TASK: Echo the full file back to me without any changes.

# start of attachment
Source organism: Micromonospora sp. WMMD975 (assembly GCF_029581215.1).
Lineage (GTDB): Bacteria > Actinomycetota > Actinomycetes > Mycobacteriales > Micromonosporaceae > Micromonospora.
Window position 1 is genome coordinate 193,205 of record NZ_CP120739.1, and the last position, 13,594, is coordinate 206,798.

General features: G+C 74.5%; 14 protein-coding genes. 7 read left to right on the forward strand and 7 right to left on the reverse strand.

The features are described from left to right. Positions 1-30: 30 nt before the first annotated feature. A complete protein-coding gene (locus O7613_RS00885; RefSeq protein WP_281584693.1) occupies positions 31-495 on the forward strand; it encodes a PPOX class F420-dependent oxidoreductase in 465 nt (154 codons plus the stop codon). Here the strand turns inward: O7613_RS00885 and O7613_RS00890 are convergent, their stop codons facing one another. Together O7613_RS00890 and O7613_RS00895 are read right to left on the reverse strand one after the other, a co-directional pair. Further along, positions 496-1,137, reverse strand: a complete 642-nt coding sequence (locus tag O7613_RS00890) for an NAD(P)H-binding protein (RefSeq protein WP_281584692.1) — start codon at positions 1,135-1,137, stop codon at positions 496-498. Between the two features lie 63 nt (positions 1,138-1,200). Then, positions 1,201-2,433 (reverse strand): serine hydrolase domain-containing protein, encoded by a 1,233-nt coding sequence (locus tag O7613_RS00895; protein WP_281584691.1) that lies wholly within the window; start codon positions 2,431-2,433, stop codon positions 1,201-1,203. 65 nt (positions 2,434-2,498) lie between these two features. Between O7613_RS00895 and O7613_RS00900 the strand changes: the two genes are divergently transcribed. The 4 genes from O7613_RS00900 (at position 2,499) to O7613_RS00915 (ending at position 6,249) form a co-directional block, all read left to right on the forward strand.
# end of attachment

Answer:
Source organism: Micromonospora sp. WMMD975 (assembly GCF_029581215.1).
Lineage (GTDB): Bacteria > Actinomycetota > Actinomycetes > Mycobacteriales > Micromonosporaceae > Micromonospora.
Window position 1 is genome coordinate 193,205 of record NZ_CP120739.1, and the last position, 13,594, is coordinate 206,798.

General features: G+C 74.5%; 14 protein-coding genes. 7 read left to right on the forward strand and 7 right to left on the reverse strand.

The features are described from left to right. Positions 1-30: 30 nt before the first annotated feature. A complete protein-coding gene (locus O7613_RS00885; RefSeq protein WP_281584693.1) occupies positions 31-495 on the forward strand; it encodes a PPOX class F420-dependent oxidoreductase in 465 nt (154 codons plus the stop codon). Here the strand turns inward: O7613_RS00885 and O7613_RS00890 are convergent, their stop codons facing one another. Together O7613_RS00890 and O7613_RS00895 are read right to left on the reverse strand one after the other, a co-directional pair. Further along, positions 496-1,137, reverse strand: a complete 642-nt coding sequence (locus tag O7613_RS00890) for an NAD(P)H-binding protein (RefSeq protein WP_281584692.1) — start codon at positions 1,135-1,137, stop codon at positions 496-498. Between the two features lie 63 nt (positions 1,138-1,200). Then, positions 1,201-2,433 (reverse strand): serine hydrolase domain-containing protein, encoded by a 1,233-nt coding sequence (locus tag O7613_RS00895; protein WP_281584691.1) that lies wholly within the window; start codon positions 2,431-2,433, stop codon positions 1,201-1,203. 65 nt (positions 2,434-2,498) lie between these two features. Between O7613_RS00895 and O7613_RS00900 the strand changes: the two genes are divergently transcribed. The 4 genes from O7613_RS00900 (at position 2,499) to O7613_RS00915 (ending at position 6,249) form a co-directional block, all read left to right on the forward strand.